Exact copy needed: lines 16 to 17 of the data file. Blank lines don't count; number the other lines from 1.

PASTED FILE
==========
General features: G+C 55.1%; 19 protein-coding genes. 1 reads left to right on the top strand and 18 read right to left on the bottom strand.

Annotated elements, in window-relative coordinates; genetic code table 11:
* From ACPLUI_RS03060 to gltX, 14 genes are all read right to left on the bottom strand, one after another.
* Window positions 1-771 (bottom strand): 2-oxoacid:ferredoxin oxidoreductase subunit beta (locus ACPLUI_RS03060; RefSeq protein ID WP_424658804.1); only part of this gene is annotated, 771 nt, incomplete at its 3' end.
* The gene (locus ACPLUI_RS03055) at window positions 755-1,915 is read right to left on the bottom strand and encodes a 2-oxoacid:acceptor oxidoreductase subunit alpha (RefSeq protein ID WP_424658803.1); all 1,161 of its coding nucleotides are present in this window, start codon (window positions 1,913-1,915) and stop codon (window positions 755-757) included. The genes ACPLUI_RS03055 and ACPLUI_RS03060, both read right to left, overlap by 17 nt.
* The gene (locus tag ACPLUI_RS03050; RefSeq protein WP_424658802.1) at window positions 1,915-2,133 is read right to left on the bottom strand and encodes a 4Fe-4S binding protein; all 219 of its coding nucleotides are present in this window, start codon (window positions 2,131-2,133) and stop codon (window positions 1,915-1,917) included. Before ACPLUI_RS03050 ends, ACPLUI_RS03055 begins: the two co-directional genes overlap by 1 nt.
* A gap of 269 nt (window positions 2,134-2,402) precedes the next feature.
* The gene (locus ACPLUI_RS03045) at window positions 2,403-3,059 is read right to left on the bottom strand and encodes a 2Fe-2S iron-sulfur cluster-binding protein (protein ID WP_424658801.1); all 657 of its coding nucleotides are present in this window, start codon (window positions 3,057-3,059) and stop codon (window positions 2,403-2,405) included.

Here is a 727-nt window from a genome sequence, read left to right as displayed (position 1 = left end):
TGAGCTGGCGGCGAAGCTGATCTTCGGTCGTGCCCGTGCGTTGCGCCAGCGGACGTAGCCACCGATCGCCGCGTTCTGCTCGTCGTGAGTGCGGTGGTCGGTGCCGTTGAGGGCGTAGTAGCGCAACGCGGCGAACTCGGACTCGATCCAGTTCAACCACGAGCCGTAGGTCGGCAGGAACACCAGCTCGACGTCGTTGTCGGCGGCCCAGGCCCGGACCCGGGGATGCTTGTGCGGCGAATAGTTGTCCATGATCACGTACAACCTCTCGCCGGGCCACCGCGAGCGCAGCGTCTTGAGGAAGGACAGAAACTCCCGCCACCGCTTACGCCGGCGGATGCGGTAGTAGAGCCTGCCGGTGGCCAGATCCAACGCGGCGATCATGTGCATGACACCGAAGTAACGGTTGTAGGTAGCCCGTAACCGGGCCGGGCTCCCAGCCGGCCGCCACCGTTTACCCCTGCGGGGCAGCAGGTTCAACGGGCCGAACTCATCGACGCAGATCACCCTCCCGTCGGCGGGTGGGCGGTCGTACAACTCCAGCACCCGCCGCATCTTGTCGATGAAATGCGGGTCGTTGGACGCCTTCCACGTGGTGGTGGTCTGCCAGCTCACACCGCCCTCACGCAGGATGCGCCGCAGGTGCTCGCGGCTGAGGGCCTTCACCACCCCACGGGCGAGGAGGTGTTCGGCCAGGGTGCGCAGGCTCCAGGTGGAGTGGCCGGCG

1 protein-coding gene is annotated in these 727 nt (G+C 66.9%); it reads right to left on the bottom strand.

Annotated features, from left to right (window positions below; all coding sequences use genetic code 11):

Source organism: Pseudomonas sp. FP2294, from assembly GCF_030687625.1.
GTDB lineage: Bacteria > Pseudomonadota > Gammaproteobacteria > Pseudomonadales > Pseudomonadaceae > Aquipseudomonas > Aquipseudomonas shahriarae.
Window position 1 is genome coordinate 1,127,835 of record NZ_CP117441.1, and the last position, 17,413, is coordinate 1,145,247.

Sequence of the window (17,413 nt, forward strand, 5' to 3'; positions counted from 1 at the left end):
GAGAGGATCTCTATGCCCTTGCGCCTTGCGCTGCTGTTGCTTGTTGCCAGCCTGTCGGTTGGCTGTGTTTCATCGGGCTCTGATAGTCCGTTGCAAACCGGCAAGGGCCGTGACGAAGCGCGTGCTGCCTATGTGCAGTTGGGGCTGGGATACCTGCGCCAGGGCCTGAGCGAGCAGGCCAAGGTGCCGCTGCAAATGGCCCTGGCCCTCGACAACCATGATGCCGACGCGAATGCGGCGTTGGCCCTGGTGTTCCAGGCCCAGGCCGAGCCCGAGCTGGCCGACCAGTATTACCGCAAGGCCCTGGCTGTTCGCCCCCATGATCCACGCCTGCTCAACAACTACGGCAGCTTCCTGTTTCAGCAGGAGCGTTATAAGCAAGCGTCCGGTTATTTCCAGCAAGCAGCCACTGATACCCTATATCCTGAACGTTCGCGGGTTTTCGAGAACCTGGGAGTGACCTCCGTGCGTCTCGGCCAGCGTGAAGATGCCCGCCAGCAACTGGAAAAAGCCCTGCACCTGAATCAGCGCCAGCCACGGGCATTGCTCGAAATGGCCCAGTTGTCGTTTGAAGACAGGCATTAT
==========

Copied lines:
Sequence of the window (17,413 nt, forward strand, 5' to 3'; positions counted from 1 at the left end):
GAGAGGATCTCTATGCCCTTGCGCCTTGCGCTGCTGTTGCTTGTTGCCAGCCTGTCGGTTGGCTGTGTTTCATCGGGCTCTGATAGTCCGTTGCAAACCGGCAAGGGCCGTGACGAAGCGCGTGCTGCCTATGTGCAGTTGGGGCTGGGATACCTGCGCCAGGGCCTGAGCGAGCAGGCCAAGGTGCCGCTGCAAATGGCCCTGGCCCTCGACAACCATGATGCCGACGCGAATGCGGCGTTGGCCCTGGTGTTCCAGGCCCAGGCCGAGCCCGAGCTGGCCGACCAGTATTACCGCAAGGCCCTGGCTGTTCGCCCCCATGATCCACGCCTGCTCAACAACTACGGCAGCTTCCTGTTTCAGCAGGAGCGTTATAAGCAAGCGTCCGGTTATTTCCAGCAAGCAGCCACTGATACCCTATATCCTGAACGTTCGCGGGTTTTCGAGAACCTGGGAGTGACCTCCGTGCGTCTCGGCCAGCGTGAAGATGCCCGCCAGCAACTGGAAAAAGCCCTGCACCTGAATCAGCGCCAGCCACGGGCATTGCTCGAAATGGCCCAGTTGTCGTTTGAAGACAGGCATTAT